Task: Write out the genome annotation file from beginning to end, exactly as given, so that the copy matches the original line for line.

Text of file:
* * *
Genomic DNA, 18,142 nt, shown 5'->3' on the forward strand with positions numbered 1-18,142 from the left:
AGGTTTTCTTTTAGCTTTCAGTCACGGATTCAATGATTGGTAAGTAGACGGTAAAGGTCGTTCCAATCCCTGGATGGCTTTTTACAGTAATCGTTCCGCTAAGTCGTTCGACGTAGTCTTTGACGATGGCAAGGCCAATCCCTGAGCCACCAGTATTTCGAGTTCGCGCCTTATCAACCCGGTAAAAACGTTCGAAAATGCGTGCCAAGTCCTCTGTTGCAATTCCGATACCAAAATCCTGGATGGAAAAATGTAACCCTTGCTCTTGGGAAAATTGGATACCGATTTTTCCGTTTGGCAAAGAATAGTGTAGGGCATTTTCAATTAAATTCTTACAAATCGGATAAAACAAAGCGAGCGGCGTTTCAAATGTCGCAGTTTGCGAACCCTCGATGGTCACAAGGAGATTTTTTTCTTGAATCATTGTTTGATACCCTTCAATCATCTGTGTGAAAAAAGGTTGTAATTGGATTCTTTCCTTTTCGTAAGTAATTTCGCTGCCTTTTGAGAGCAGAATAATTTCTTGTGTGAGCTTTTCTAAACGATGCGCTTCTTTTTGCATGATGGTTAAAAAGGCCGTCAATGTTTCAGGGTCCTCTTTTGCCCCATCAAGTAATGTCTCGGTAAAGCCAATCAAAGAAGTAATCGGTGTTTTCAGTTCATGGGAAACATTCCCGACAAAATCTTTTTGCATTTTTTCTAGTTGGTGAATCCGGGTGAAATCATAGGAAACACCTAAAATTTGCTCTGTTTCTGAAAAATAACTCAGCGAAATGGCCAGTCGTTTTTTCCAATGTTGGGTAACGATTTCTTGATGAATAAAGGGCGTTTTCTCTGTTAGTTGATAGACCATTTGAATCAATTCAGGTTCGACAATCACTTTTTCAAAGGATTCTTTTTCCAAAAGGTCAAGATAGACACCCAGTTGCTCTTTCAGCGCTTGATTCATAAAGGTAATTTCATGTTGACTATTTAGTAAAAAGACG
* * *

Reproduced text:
Genomic DNA, 18,142 nt, shown 5'->3' on the forward strand with positions numbered 1-18,142 from the left:
AGGTTTTCTTTTAGCTTTCAGTCACGGATTCAATGATTGGTAAGTAGACGGTAAAGGTCGTTCCAATCCCTGGATGGCTTTTTACAGTAATCGTTCCGCTAAGTCGTTCGACGTAGTCTTTGACGATGGCAAGGCCAATCCCTGAGCCACCAGTATTTCGAGTTCGCGCCTTATCAACCCGGTAAAAACGTTCGAAAATGCGTGCCAAGTCCTCTGTTGCAATTCCGATACCAAAATCCTGGATGGAAAAATGTAACCCTTGCTCTTGGGAAAATTGGATACCGATTTTTCCGTTTGGCAAAGAATAGTGTAGGGCATTTTCAATTAAATTCTTACAAATCGGATAAAACAAAGCGAGCGGCGTTTCAAATGTCGCAGTTTGCGAACCCTCGATGGTCACAAGGAGATTTTTTTCTTGAATCATTGTTTGATACCCTTCAATCATCTGTGTGAAAAAAGGTTGTAATTGGATTCTTTCCTTTTCGTAAGTAATTTCGCTGCCTTTTGAGAGCAGAATAATTTCTTGTGTGAGCTTTTCTAAACGATGCGCTTCTTTTTGCATGATGGTTAAAAAGGCCGTCAATGTTTCAGGGTCCTCTTTTGCCCCATCAAGTAATGTCTCGGTAAAGCCAATCAAAGAAGTAATCGGTGTTTTCAGTTCATGGGAAACATTCCCGACAAAATCTTTTTGCATTTTTTCTAGTTGGTGAATCCGGGTGAAATCATAGGAAACACCTAAAATTTGCTCTGTTTCTGAAAAATAACTCAGCGAAATGGCCAGTCGTTTTTTCCAATGTTGGGTAACGATTTCTTGATGAATAAAGGGCGTTTTCTCTGTTAGTTGATAGACCATTTGAATCAATTCAGGTTCGACAATCACTTTTTCAAAGGATTCTTTTTCCAAAAGGTCAAGATAGACACCCAGTTGCTCTTTCAGCGCTTGATTCATAAAGGTAATTTCATGTTGACTATTTAGTAAAAAGACG